"How inappropriate to call this planet Earth when it is quite clearly Ocean."
~ Arthur C. Clarke
How often do we find ourselves splashing around in shallow waters, like children playing a game, when we are fully capable of exploring the hidden depths of the sea? The shallows have their place of course, yet I yearn to know the depths.
I have toyed with this notion of learning to swim all of my life. I used to be so afraid of the water, I avoided walking by the deep end of a pool.
I just happened to go to one of the only high schools in my city with a pool, a kind of curse for people like me. In earlier days, they used to force every gym student to learn how to swim (an unpleasant memory of one of my sisters). By the time I got to the school, you could take Dance class instead, so I managed to dance my way out of the requirement (though not the most coordinated, I actually enjoyed that quite a bit).
Most terrors are born in childhood when our trust is torn away. I remember floating in a Colorado lake, right at the edge of the mountains at the age of 6 (Soda Lake it was called - I was told anyone could float in Soda Lake, and I believed them). Not from a swimming family, a neighbor took us out one day. It was absolutely wonderful, I recall, not frightening at all, floating looking up at crystal Colorado skies above.
Another day that summer, we went to a pool instead. Soon I was floating again. Then taken by surprise, someone splashed me with water and pushed me under (perhaps it was an accident, I feared it was a bully). I can't really remember all that happened next, but I know it was scary. No, I didn't drown (obviously!), though I thought I might. I don't think the water was actually that deep. But for whatever reason (and I always did have breathing issues), that was it. One violation of trust and that was all it took. I still occasionally splashed in shallow pools, but I didn't dare to float, not for many years.
In high school, ironic as it seems, I was a swim team assistant, though I escaped the pool in Gym. Friends were on the team, including at least one I quietly admired a bit more over time. I silently sat in an office above, behind the glass with scores in hand, typing away, rarely daring to even venture near the depths.
Then a day came in my 20's when I forced myself to swim. My teacher was very, very clever, gently coaxing me into the water. It took literally weeks to learn to float. Nearing retirement, she had taught many frightened children and I suspect quite a few frightened adults. First she held me in the water completely like a child, then as she slowly moved towards letting go, gradually handing me smaller and smaller inflatable objects, one day I found myself clinging to a single empty milk container floating in the water. And realizing just how silly that was, I let it go. Floating was easy! And eventually I started to learn to swim...mostly... I was beginning to get the idea in the shallows, until I had to breathe - so still I feared the depths, as mastering my breathing eluded me.
Then the car wreck happened, the little truck utterly totaled on an isolated mountain road. There were no cell phones, but people arrived to help. I wasn't driving and it wasn't our fault, and we were mostly ok (a woman in the other car almost died, and that was where everyone's attention was). I thought I was mostly ok anyway. Or so it seemed. Just to realize a day or so later I really wasn't ok, and I was in a neck brace, sling, muscle relaxants at night for way too long and physical therapy for a year. The insurance company brought that to a rather abrupt halt (a story in itself). The pains in my neck and shoulder and tingling in my hand eventually went away. Many things heal in time. But I used it all as a convenient excuse to stop the swimming, the depths out of reach once again.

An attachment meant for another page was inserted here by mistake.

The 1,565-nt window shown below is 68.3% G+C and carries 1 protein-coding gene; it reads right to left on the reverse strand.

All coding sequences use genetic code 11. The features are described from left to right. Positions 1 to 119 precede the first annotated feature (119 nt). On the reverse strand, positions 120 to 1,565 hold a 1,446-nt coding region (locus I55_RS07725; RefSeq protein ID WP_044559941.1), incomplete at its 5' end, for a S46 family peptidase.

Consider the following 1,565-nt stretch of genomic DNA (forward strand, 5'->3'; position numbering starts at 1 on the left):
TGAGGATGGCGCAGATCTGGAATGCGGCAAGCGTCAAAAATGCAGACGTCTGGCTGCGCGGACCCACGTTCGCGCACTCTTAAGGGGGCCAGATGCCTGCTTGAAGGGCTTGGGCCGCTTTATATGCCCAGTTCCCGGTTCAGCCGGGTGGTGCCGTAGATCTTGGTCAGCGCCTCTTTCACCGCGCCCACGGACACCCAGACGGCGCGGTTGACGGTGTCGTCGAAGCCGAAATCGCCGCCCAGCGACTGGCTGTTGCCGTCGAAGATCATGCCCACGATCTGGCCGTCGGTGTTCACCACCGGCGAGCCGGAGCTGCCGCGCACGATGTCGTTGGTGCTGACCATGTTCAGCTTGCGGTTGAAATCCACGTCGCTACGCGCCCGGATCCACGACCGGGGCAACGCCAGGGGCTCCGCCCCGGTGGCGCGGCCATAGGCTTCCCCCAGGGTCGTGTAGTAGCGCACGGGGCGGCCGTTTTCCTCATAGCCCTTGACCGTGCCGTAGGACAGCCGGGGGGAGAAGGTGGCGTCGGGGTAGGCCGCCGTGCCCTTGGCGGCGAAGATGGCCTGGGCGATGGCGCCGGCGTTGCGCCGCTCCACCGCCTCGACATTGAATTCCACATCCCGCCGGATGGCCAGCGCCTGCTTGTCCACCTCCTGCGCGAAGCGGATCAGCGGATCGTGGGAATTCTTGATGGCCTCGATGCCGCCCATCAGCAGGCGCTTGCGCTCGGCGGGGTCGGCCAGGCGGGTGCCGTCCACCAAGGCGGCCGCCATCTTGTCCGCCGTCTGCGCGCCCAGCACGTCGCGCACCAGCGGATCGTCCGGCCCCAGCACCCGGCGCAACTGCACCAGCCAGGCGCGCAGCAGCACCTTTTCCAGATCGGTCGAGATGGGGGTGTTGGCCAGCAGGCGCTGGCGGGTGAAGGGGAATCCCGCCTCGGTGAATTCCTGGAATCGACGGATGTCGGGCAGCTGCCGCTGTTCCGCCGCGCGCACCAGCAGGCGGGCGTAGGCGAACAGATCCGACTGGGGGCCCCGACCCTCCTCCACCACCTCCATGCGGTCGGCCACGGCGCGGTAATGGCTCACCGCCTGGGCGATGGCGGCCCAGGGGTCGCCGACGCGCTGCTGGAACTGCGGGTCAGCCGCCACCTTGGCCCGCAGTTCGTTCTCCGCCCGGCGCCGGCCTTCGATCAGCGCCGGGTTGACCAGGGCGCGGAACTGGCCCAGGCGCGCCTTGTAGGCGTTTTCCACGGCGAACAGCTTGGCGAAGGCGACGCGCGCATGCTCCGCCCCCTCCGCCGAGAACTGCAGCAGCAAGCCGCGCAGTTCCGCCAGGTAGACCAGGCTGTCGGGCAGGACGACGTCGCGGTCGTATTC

Around the time of my divorce, not long after my spiritual awakening, I decided to confront the depths again. The only pool nearby was a scuba pool (surprisingly in Kansas), as deep as pools can go, pictures of lavish adventures at sea on the walls as you approached it. My son was taking lessons there. One day I decided to take lessons too. It was a time of bold adventure, a time of facing fears. This teacher was more demanding, not quite so gentle and patient as the first. But I listened. I finally learned to swim, mostly (even better than before). Unfortunately, I never quite mastered my fear of the depths before we moved, though he made me swim over that gaping hole of darkness several times. I did it as fast as I could, the breathing still elusive. I could swim in other ways of course and breathe all I liked, but I didn't like swimming over the deep in the blind, always silently fearing something would pull me under, as it had long ago. Even so, I did learn the joys of peacefully floating in the shallows.
One day, my teacher tried to get me to dive under the water from the surface (not from the edge, he knew I wasn't ready for that). I literally couldn't do it, I was so buoyant (ironic to discover). I think it might have made it easier to dive, to actually go there, to see it, to explore it, then it wouldn't be so dark. But I couldn't. Not in that pool.
Another day very near the end of my time in that locale, a substitute teacher assumed I knew how to tread water. I didn't. She coaxed me to attempt it anyway. And I was amazed that I could! It was easy. It was much like dancing. I defied the depths that day, laughing, dancing over the dark I feared - it was like a miracle. The depths would never be the quite the same again.
Soon my days in Kansas ended, and though I took just a few more swimming lessons by the ocean far away, the depths await me still. I am a master of behind the glass...a window is open, the ocean breeze freeing me to breathe. So I sit here typing while I look out to the waters...the depths call me to the Dance. It's up to me to listen...